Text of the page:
Employee Criticized for “Excessive Absences” May Have An FMLA Retaliation Claim

Frank Kollman
Frank Kollman
08/30/2012
A federal appeals court in Donnelly v. Greenburgh Central School District No. 7, No. 11-2448 (2d Cir., August 10, 2012), is permitting a teacher to proceed with his FMLA retaliation claim because the school district referred, in part, to his FMLA absences to lower his overall evaluation.  The lower evaluation was then used to deny the teacher tenure. It is important to remember that courts treat FMLA absences as “off-base” for any adverse...
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Appellate Court Rules Wellness Program Permitted Under ADA

Randi Klein Hyatt
Randi Klein Hyatt
08/27/2012
The American with Disabilities Act (ADA) generally prohibits employers from asking disability-related questions to employees or applicants or requiring them to submit to a medical examination, unless the examination or questions are “job-related and consistent with business necessity.”  42 U.S.C. § 12112(d)(4)(A).  The statute’s limits on disability-related inquiries can create difficulties for employers wishing to implement a wellness...
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Telling an Employee to Attend Psychological Counseling May Violate the ADA

Darrell VanDeusen
Darrell VanDeusen
08/24/2012
Emily Kroll was working as an EMT for White Lake Ambulance (WLA) when her supervisor began to get reports from employees about concerns over Kroll’s well being. The supervisor also  received a complaint that Kroll had screamed at a “male acquaintance” on the phone while driving a vehicle with a patient in emergency status. The supervisor told Kroll to attend counseling if she wanted to continue working at WLA.  She said “no” and left the...
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Seventh Circuit Holds That Casual Comments About A Family Member’s Poor Health Are Not Sufficient To Place An Employer On Notice Under FMLA

Clifford Geiger
Clifford Geiger
08/15/2012
Donna Nicholson was a sales associate for Pulte Homes.  In April 2009, following several months in which she failed to meet sales goals and generated two customer complaints, Nicholson was placed on a performance improvement plan (PIP).   The PIP required Nicholson sell two homes in both May and June.  Nicholson’s performance did not improve.  On June 22, Nicholson’s supervisors decided to terminate her employment, because she had not made a...
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Foreman With Fixable Knee Injury Is Disabled Under The ADA Amendments Act

Randi Klein Hyatt
Randi Klein Hyatt
08/14/2012
A foreman who worked for the city of Sanford, Florida had injured his knee while working for the Navy many years prior. The city hired the individual as an equipment operator after he was cleared as physically able to perform the functions of the job. He was promoted two weeks later to the foreman position, which involved physical tasks such as standing, walking, reaching, climbing, stooping, kneeling, crawling and lifting up to 50 pounds. The...
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What’s That Smell? ADA Requires Fragrance Accommodation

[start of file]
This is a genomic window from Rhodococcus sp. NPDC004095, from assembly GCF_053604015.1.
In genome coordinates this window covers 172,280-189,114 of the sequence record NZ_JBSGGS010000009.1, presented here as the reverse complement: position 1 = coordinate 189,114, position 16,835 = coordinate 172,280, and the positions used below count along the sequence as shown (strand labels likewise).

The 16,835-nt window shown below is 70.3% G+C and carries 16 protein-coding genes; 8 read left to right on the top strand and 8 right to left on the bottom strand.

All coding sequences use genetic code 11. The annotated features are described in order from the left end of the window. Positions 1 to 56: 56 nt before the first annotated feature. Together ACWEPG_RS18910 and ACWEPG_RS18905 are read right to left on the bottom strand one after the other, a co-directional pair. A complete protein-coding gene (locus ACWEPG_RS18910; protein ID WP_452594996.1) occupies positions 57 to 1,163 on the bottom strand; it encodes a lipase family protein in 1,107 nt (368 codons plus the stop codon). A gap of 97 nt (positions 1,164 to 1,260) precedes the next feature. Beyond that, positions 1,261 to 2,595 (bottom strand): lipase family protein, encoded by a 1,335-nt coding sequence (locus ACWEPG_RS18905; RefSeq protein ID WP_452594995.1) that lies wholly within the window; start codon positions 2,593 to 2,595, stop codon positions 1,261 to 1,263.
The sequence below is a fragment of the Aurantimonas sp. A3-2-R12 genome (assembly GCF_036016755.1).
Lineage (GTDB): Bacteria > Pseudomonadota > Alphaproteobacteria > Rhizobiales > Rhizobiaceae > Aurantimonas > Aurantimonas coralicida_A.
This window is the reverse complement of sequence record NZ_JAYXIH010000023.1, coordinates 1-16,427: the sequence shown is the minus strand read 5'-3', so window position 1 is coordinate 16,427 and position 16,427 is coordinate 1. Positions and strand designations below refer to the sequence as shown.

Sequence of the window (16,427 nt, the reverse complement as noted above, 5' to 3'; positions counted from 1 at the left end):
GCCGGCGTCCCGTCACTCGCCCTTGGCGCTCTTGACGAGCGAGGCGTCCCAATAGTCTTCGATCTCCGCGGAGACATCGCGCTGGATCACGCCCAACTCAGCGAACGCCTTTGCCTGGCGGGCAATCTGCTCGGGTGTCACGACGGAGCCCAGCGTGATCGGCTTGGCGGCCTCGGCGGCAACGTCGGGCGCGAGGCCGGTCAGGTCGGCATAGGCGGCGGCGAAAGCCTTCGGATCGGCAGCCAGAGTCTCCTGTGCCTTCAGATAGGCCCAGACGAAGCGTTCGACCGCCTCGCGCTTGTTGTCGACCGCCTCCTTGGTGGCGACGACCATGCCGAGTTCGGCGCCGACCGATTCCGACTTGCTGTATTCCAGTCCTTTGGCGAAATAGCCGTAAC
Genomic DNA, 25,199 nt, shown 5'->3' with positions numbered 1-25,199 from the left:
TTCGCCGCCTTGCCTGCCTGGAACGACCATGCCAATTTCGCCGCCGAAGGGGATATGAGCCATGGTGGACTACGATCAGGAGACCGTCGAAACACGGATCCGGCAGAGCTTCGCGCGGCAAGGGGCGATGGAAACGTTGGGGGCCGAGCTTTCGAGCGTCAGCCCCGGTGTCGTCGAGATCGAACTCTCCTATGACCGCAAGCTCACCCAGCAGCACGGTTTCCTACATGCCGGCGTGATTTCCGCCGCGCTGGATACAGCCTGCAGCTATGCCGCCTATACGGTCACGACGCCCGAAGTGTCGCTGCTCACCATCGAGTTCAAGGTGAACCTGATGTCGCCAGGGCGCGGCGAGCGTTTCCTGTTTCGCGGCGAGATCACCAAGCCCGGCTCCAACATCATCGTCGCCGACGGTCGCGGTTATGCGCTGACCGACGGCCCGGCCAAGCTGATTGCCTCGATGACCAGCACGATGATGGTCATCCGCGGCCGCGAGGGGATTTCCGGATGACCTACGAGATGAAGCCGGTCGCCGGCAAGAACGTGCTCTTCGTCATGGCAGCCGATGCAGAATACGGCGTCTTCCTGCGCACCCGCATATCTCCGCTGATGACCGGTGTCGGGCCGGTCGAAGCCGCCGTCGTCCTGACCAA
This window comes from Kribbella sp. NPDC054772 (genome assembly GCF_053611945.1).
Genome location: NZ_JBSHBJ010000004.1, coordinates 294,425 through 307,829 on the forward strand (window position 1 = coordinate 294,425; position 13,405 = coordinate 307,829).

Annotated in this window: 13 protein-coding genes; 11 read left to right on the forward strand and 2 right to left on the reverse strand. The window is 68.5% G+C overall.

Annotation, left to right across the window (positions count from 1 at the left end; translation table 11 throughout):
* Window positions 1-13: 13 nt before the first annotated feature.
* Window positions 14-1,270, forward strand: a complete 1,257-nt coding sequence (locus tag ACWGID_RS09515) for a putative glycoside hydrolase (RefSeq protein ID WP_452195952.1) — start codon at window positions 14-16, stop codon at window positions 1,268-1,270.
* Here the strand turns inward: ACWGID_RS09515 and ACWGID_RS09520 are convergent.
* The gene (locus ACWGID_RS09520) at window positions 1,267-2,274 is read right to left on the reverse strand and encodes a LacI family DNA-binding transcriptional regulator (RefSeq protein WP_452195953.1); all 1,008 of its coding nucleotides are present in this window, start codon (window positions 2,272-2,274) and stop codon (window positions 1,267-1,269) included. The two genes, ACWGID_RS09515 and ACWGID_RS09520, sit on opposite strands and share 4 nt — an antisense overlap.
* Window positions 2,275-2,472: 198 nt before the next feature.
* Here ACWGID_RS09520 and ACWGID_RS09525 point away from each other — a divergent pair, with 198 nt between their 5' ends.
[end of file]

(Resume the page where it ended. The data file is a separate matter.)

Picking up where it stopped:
Randi Klein Hyatt
Randi Klein Hyatt
08/02/2012
By Randi Klein HyattAn Ohio county government employee had asthma and a severe chemical sensitivity to certain perfumes and fragrances.  In 2008, she began to experience problems breathing at work when working near co-workers wearing Japanese Cherry Blossom perfume.  She asked her employer to ask the co-workers to stop wearing fragrances.  The county did not and the employee’s symptoms and reactions worsened.  In February 2010, she actually had...
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Employer Stopped From Claiming No FMLA Eligibility

Darrell VanDeusen
Darrell VanDeusen
07/20/2012
By Darrell R. VanDeusen Making sure an employee is actually FMLA eligible before telling her she can take FMLA leave seems self-evident. But employers sometimes don’t do that. If the employee relies on the assurance of FMLA leave, the employer should not later take adverse action against the employee for taking leave, even if it discovers the employee had not actually met the FMLA’s eligibility requirements. A Pennsylvania County recently...
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Court Finds No Accommodation Possible for Deaf Employee, So Employer Wins

Darrell VanDeusen
Darrell VanDeusen
07/17/2012
By Darrell R. VanDeusen Jessica Chrysler is a congenitally and profoundly deaf individual who communicates with hearing individuals by writing notes, gesturing, pointing, and miming. She can also type, text message, and use body language. Chrysler was hired to take pictures at a photography store, usually of young children. She also was required to sell photo packages. When working with other employees who could hear, Chrysler could perform just...
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I Won’t Take That Sitting Down

Randi Klein Hyatt
Randi Klein Hyatt
07/06/2012
By Randi Klein Hyatt The EEOC decided to file suit against a Rite Aid store who would not permit one of its cashiers with bad knees to sit for half of her shift. The store ultimately fired the cashier for being unable to perform the essential functions of her position. The EEOC and the cashier had suggested that the cashier be permitted to sit for 30 minutes of every hour that she worked. The trial court disagreed, finding such a request “per...
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